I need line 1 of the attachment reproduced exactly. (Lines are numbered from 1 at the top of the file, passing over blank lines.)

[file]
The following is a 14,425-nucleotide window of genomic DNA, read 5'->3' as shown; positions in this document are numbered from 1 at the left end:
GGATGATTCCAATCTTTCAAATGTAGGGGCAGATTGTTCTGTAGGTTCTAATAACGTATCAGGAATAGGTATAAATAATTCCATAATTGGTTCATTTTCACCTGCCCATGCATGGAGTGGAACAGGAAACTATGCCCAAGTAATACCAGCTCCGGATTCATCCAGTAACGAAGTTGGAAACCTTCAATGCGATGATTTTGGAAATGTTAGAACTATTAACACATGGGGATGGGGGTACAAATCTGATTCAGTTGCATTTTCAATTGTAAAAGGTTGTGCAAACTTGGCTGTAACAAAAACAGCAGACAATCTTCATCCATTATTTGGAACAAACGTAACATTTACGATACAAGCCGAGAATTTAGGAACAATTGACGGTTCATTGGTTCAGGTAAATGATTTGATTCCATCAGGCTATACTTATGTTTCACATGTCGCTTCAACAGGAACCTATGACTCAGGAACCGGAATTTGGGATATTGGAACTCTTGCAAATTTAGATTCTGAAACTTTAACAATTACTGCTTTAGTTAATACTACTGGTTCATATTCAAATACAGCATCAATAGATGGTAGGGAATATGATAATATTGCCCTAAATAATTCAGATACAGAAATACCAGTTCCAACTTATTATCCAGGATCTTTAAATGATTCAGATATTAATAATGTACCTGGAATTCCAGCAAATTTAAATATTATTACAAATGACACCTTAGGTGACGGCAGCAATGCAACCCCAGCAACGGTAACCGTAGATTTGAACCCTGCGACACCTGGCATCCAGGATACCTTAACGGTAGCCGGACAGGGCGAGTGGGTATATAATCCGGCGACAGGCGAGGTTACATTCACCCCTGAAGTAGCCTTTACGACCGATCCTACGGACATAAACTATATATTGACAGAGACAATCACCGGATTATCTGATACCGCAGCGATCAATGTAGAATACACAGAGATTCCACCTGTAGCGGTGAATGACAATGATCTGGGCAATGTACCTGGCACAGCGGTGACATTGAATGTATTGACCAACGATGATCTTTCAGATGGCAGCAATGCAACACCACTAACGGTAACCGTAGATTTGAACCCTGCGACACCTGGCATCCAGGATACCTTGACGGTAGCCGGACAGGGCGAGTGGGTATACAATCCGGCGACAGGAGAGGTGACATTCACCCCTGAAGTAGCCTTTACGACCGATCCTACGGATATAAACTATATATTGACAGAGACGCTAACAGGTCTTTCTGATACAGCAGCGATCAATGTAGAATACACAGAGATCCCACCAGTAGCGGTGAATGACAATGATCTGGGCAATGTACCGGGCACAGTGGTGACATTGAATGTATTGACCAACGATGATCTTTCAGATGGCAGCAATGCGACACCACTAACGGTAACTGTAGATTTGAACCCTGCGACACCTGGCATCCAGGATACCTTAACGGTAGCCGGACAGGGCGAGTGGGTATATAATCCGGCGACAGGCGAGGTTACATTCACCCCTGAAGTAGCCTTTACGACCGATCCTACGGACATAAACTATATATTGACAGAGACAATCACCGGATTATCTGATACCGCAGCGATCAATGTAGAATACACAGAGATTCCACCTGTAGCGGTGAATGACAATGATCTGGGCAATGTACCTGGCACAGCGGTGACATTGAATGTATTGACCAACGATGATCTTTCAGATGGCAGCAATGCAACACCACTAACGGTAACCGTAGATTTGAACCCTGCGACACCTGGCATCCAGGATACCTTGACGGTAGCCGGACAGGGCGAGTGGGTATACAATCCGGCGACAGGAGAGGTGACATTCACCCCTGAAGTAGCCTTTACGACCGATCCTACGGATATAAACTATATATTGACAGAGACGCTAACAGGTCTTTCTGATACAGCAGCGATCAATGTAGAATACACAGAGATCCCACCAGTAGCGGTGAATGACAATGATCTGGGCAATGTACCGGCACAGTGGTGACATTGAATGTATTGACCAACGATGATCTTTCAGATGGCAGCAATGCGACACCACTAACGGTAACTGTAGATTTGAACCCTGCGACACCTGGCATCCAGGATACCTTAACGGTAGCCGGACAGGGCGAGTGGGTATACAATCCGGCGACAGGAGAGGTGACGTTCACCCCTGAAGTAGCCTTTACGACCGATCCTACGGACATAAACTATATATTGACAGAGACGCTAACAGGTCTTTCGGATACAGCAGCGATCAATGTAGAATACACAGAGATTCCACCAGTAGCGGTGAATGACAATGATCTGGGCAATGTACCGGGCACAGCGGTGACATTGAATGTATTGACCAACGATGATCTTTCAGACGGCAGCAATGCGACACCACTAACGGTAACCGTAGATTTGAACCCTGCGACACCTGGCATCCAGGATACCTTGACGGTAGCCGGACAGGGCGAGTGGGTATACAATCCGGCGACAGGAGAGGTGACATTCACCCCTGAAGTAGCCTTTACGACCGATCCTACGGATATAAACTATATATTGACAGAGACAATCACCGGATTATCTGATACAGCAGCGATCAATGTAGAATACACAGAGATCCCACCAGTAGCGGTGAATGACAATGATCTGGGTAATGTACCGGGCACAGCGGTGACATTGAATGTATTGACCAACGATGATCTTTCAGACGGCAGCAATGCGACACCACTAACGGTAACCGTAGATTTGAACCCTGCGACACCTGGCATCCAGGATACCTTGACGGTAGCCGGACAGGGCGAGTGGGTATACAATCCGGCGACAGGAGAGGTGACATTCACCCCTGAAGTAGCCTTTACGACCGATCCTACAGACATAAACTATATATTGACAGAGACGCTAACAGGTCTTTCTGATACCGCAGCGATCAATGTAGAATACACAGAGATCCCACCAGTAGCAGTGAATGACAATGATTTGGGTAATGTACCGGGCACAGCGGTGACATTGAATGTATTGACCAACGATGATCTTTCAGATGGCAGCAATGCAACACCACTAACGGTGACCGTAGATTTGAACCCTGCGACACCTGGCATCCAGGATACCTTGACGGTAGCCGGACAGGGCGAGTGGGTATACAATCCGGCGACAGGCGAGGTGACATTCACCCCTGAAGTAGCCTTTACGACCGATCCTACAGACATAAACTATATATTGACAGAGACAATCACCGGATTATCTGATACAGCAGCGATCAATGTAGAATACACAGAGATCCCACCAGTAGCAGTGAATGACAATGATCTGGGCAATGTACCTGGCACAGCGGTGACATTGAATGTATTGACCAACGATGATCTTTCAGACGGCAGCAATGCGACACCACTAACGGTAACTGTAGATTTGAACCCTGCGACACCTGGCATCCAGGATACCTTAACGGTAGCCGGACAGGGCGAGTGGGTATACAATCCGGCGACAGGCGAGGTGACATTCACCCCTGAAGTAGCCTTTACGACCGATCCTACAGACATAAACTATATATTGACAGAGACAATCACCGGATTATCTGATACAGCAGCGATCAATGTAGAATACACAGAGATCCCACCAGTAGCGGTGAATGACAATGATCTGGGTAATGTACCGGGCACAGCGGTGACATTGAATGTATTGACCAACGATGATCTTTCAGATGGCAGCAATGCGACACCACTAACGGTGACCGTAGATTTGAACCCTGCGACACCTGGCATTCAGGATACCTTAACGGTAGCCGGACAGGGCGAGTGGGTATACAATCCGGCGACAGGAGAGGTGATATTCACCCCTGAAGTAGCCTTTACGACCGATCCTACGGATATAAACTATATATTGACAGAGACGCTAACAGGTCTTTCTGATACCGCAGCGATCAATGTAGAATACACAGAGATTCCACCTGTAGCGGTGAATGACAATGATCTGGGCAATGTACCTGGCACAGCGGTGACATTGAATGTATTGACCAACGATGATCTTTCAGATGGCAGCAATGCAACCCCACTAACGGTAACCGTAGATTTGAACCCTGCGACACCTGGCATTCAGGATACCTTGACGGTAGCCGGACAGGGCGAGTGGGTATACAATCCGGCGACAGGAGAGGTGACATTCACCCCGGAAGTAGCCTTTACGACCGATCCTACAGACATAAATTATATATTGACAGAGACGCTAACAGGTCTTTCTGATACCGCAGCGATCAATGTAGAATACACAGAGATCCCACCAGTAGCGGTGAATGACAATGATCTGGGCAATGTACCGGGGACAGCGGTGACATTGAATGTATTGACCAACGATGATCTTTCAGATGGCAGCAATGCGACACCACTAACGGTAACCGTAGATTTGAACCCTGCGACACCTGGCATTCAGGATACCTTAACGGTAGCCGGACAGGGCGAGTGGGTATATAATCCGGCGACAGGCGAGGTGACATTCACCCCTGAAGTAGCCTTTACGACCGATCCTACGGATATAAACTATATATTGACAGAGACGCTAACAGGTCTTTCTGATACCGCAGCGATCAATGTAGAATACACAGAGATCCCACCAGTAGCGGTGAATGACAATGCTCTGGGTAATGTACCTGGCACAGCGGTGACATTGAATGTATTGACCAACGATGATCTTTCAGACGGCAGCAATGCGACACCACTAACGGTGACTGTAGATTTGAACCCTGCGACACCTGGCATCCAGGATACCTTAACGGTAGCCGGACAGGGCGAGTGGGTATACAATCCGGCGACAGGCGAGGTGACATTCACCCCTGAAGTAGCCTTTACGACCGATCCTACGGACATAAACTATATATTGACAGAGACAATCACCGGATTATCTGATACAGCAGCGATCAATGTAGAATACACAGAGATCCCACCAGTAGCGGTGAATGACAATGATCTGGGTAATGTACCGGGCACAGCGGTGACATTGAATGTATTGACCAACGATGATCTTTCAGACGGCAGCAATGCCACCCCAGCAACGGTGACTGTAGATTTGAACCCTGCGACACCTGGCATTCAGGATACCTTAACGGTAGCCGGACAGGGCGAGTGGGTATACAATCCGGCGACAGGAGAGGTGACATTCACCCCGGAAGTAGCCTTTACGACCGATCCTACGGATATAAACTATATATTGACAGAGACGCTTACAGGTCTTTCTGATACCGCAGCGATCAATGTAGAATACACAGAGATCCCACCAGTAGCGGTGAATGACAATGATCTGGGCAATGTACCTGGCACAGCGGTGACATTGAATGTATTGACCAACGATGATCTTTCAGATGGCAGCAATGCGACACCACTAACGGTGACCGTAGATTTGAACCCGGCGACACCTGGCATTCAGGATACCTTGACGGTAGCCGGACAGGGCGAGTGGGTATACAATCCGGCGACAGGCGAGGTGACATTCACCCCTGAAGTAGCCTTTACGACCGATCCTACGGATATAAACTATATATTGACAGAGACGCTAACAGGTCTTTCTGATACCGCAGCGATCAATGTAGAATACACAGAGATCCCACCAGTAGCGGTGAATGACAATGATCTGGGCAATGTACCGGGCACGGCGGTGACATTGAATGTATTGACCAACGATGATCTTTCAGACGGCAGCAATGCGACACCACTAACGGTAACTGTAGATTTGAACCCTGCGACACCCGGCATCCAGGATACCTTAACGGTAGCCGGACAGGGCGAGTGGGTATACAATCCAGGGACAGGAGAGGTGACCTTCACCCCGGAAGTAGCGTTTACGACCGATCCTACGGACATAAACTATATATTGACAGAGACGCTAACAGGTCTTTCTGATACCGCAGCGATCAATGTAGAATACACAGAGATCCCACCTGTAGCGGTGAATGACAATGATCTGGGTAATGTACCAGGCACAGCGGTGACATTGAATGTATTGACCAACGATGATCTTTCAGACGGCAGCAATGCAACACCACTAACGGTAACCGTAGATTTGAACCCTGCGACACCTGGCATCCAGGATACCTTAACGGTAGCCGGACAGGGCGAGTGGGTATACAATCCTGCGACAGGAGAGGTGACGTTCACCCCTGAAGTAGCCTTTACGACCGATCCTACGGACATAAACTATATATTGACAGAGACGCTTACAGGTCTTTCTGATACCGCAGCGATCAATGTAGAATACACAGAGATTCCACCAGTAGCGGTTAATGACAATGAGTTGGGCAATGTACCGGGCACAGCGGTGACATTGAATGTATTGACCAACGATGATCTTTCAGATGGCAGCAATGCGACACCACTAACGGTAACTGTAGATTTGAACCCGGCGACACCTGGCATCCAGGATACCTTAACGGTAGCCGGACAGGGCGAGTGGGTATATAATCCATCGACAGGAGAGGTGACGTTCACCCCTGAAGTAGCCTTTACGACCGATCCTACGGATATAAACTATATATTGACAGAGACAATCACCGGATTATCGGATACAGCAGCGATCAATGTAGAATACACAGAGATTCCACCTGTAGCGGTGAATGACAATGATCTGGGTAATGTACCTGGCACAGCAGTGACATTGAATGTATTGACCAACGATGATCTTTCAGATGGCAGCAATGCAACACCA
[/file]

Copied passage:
The following is a 14,425-nucleotide window of genomic DNA, read 5'->3' as shown; positions in this document are numbered from 1 at the left end: